Creating a Rich Environment: The Role of the Adult in Children’s Play

by Melissa Harding

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“It is a happy talent to know how to play.” – Ralph Waldo Emerson

Do you remember the games that you used to play as a child? Pretending to be princesses, cowboys, explorers with your friends; turning a pile of blocks into a city or using a stick as a sword; making up ridiculous rules for pretend games. Many of us have fond memories of playing with friends and family, as well as alone – it doesn’t take much effort to think back to those fun times we all had as children. There is a reason for that; playing is one of the most important developmental tasks of early childhood. It turns out that all the time you spent pretending to be a monster is key to who you are today. Long, uninterrupted blocks of time spent playing – by yourself and with your peers – are what allowed you to develop into a successful adult and are what will help your children do the same.

Play is a purposeful experience for children and very gratifying, something that they love to do and find endlessly absorbing. Children employ themselves very seriously in the act of play. At the same time, play is a bit of a paradox; it is both serious and silly, real and pretend, apparently purposeless yet absolutely essential. So what is play? One of the commonly accepted definitions of play is something that is: intrinsically motivated, controlled by the players, about process rather than product, non literal, free of any externally imposed rules, and  actively engages the players. To ask a child, it means the absence of adults and the presence of peer or friends.

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There are many forms of play that develop at different rates in different children. Most very young children start off with sensory or exploratory play – touching, mouthing, feeding themselves – and add other forms of play as they develop. In fact, playing itself helps children to build upon their skills and develop into new kinds of play. Learning is integrated in play and largely unseen to most adults. Play has an intrinsic value because this learning is child-directed and takes place without direct teaching. It develops the foundation of intellectual, social, physical, and emotional skills necessary for success. Building with blocks can lay the foundation for mathematical and scientific thinking; rough-housing develops social and emotional self-regulation; pretend play creates communication and conversation skills. As they develop skills in play, children begin to have greater creativity and flexibility in thinking. Play has even been cited as having  a positive influence on literacy. Learning and development go hand-in-hand with play, each an inseparable dimension of the other. Clearly, play is powerful stuff.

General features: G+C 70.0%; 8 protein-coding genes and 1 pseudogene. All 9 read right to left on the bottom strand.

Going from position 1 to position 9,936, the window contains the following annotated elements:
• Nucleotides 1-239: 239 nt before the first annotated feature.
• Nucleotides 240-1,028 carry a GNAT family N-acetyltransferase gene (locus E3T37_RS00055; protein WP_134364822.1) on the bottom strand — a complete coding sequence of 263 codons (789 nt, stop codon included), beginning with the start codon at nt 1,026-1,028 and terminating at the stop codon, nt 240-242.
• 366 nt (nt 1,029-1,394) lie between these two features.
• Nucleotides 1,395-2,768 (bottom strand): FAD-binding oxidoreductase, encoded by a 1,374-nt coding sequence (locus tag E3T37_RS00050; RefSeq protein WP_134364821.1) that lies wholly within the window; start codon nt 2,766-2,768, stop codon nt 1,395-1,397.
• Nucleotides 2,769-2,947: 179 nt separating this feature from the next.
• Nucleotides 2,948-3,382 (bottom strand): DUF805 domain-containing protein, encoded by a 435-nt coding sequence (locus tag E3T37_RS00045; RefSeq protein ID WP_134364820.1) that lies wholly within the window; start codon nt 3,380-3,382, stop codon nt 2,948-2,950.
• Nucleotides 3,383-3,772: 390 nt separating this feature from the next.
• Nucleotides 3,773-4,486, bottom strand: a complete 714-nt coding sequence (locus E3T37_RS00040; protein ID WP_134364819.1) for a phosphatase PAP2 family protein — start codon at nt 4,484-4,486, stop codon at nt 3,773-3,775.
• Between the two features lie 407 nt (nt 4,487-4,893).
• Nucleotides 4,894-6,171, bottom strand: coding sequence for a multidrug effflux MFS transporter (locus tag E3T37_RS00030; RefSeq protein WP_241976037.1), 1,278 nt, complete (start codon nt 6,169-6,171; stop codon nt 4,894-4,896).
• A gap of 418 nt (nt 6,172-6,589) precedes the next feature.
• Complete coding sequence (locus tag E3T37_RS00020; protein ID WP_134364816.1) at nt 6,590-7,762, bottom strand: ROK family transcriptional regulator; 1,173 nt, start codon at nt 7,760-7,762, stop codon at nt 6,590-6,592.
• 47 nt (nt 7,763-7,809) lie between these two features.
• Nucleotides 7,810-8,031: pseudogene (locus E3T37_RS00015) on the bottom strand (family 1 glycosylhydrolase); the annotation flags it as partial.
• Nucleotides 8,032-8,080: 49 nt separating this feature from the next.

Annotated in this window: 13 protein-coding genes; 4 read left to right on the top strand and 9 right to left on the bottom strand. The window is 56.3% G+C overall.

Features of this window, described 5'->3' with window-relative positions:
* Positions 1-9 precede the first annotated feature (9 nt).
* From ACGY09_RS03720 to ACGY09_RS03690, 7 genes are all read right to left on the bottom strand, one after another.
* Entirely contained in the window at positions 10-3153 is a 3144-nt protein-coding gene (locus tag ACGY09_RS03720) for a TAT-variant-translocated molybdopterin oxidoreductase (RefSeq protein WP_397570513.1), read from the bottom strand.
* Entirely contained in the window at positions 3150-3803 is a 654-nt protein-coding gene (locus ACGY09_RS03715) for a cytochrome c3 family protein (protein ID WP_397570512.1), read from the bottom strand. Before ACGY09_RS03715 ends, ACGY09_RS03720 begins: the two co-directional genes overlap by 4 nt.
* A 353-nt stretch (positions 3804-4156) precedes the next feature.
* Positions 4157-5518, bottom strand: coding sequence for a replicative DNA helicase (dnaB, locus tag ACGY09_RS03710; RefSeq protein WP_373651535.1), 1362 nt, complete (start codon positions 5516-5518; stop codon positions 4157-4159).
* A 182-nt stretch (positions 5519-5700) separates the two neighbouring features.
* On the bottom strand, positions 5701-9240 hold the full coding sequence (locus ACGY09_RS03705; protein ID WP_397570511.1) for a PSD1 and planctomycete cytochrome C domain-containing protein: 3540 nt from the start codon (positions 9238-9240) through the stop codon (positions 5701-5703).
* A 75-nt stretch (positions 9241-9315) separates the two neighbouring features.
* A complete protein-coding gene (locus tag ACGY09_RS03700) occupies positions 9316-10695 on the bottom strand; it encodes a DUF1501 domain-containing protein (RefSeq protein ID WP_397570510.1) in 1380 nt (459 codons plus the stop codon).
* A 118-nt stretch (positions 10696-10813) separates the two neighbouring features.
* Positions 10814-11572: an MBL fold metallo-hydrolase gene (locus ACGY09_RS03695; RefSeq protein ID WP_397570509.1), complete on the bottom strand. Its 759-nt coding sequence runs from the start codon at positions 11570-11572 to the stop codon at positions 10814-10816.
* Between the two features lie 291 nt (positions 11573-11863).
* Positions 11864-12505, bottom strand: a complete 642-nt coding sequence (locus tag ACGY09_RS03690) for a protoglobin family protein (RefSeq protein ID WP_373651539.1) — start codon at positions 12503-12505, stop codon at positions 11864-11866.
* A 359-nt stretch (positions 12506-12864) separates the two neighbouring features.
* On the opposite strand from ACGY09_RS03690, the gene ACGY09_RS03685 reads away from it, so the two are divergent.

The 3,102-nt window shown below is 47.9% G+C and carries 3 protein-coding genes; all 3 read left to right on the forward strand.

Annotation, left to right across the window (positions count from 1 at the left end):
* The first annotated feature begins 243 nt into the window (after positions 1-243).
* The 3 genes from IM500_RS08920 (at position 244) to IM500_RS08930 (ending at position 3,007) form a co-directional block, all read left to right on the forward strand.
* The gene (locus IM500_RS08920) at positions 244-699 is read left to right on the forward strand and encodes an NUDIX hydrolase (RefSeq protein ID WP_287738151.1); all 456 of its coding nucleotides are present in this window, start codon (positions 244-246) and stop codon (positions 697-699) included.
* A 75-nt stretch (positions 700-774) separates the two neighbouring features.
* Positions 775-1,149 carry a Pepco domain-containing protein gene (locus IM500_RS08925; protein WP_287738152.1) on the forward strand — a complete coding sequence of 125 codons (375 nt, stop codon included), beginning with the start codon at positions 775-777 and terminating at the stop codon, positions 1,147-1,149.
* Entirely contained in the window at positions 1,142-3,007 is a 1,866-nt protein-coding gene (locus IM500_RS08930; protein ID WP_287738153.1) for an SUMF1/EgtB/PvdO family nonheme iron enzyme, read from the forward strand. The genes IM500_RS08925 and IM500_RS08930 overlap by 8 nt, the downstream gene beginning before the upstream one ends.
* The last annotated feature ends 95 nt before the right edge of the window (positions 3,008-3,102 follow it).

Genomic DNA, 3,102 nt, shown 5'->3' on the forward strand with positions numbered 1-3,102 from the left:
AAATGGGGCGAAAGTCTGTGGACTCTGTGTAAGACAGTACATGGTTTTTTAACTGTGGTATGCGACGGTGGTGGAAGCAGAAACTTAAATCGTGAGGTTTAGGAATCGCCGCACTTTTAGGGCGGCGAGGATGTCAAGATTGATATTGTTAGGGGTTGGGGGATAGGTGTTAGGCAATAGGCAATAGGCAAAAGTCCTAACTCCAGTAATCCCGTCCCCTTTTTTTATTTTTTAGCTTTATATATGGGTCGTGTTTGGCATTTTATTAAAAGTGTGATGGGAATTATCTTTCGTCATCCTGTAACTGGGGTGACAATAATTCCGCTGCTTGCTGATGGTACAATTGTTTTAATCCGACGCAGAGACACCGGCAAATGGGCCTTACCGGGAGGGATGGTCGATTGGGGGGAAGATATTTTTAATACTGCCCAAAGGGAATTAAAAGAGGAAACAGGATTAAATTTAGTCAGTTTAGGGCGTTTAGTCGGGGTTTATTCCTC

IMG_0371Children are quite happy to play on their own and to play with anything handy. However, there is a great deal that parents can do to support play:

1. Create a culture of play: Play needs time and space; give your child ample time to play on their own and with friends. A long, uninterrupted period of 45-60 minutes is the recommended minimum amount of time to support free-play.